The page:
Worth a visit, if you can find the time.

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The North (and almost everything in it)


The NME always seemed impossibly glamorous to me growing up in the bleak, fucked up Leeds of the late seventies. We had little glamour in the city: Revie’s Leeds United were long gone, replaced by a series of dysfunctional teams that could never fill their stylishly brutal boots. The city centre was a ghost town with fountains perpetually filled with spectres of foam. The North seemed to have nothing going for it and as usual, London was the centre of attention.

Music was one of the ways we could escape the harsh reality of Britain and when music started to become important to me, so did the NME. It was a window into another world, speaking of bands making the big time, fantastically hip scenes that I could only dream of being in, the glamour of touring the UK and beyond and a mythical London that boasted Carnaby Street and The King’s Road. I’ll talk more about myth making later but these were imagined narratives for me that were anything but dark and satanic.

My favourite NME writer was Paul Morley. At the time I knew little of him except he got all the top jobs, wrote the most provocatively and was always at odds with everything, always challenging and probing. He would never review an album, he would pontificate endlessly about philosophy and then write a paragraph on the record. He would provoke and piss off artists with his own seemingly pretentious approach, but he did set the NME apart at the time, seizing the high intellectual ground from the plodding rock journos on Sounds or the inanity of Smash Hits.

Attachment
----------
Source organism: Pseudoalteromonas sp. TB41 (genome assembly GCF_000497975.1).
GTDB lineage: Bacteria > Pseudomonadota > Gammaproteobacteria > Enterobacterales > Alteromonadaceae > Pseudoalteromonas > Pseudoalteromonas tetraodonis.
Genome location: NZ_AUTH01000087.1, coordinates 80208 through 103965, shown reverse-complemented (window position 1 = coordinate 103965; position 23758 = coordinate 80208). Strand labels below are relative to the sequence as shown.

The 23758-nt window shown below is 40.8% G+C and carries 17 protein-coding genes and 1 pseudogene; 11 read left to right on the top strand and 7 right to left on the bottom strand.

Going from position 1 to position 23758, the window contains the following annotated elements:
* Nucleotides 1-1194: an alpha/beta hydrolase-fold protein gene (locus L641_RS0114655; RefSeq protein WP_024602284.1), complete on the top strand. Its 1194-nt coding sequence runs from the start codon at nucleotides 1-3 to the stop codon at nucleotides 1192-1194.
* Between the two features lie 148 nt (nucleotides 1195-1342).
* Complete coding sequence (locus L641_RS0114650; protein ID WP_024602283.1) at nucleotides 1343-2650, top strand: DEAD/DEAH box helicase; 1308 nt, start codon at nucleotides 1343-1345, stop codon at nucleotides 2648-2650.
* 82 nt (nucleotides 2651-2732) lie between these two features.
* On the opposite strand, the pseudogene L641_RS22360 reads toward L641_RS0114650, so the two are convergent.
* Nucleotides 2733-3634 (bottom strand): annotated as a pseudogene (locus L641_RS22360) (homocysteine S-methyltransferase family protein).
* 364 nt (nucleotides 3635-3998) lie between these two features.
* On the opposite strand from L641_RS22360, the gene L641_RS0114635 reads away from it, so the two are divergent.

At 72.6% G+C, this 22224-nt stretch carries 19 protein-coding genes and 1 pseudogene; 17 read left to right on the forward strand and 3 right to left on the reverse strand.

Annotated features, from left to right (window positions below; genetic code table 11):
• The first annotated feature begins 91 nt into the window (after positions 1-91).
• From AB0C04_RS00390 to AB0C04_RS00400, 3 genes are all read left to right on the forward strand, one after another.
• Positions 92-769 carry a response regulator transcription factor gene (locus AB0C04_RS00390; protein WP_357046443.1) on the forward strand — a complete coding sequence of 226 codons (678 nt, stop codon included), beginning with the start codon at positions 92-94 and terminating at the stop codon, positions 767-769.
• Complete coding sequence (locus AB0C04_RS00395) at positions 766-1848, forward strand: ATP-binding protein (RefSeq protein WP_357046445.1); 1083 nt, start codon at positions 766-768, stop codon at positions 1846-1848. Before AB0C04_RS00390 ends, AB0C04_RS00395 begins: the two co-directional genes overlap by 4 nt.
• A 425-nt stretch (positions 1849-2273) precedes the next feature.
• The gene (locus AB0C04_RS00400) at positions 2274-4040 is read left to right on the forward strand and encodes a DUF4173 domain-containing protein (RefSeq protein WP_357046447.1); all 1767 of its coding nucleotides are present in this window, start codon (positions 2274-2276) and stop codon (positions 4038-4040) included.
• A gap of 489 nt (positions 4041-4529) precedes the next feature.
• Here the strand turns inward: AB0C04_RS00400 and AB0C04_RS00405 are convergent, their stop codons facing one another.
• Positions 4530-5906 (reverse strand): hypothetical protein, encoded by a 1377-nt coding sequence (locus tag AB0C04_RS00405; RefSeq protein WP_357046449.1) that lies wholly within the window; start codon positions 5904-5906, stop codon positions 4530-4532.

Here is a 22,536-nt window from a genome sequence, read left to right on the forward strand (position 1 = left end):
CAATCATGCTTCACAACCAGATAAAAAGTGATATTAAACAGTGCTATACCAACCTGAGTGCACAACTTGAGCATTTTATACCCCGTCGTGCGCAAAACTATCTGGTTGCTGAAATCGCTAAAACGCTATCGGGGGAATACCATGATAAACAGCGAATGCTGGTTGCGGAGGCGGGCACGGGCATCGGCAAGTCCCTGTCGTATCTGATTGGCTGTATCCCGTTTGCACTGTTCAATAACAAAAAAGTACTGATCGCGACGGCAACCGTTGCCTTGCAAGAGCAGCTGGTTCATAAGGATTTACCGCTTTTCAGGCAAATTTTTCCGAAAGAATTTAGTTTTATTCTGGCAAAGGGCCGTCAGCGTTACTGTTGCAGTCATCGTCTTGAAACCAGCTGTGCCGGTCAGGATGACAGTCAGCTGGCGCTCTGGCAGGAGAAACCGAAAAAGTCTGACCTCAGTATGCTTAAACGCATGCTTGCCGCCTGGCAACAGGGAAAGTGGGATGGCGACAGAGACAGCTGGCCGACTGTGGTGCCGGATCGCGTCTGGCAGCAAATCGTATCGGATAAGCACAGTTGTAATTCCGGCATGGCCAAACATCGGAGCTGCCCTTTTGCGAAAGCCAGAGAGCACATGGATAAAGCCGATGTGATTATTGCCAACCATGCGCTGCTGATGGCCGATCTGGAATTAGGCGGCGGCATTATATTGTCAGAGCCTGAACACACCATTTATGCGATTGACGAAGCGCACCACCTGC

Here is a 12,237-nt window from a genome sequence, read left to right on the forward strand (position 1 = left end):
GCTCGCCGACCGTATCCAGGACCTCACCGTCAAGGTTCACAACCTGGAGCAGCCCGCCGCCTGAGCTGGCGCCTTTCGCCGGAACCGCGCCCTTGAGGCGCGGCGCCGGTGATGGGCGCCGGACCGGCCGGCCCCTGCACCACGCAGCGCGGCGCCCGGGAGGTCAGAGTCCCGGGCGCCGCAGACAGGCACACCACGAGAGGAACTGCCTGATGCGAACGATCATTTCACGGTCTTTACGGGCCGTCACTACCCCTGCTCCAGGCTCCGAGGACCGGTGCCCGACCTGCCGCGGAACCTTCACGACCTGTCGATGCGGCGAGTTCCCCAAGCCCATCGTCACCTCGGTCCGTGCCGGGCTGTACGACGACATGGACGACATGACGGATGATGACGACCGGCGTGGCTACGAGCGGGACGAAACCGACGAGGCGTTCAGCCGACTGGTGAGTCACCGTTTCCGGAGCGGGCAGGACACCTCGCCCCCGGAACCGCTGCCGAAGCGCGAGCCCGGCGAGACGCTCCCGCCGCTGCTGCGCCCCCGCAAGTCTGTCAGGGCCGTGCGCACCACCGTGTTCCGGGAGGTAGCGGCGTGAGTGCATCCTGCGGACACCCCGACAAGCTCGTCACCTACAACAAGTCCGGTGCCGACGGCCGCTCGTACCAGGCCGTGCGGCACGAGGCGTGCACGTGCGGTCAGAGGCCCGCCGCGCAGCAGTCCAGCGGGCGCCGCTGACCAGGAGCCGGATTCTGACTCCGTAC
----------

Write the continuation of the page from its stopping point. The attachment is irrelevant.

Morley was destined for great things and went on to found ZTT records that, amongst other things, made Frankie Goes to Hollywood famous. These days, Morley can be seen, heard and read across all media forms as a serious writer, observer, reviewer and all round ‘cultural commentator’. Like him or not (and many don’t), his views are well-considered and always demand consideration.

The North (and almost everything in it) is Morley’s latest book –  a weighty tome that although I bought it a few months ago, I’ve only managed to read the first quarter. But I’m not anxious about that, honest. Sometimes big books challenge the reader, daring them to come and have a go if you’re hard enough and there’s no doubting there’s a little of that with this book. The number of pages and scale of ambition screams SERIOUS WRITER!! But the macro experience is much more intimate, drawing the reader in to snapshots, narratives, factoids, lists (Morley loves lists) and a style of writing that can take some getting used to. The combination of stream of consciousness and hard facts set the tone for a philosophical but factually driven journey of how the North is the North and what that actually means to people who live in the North and those that don’t.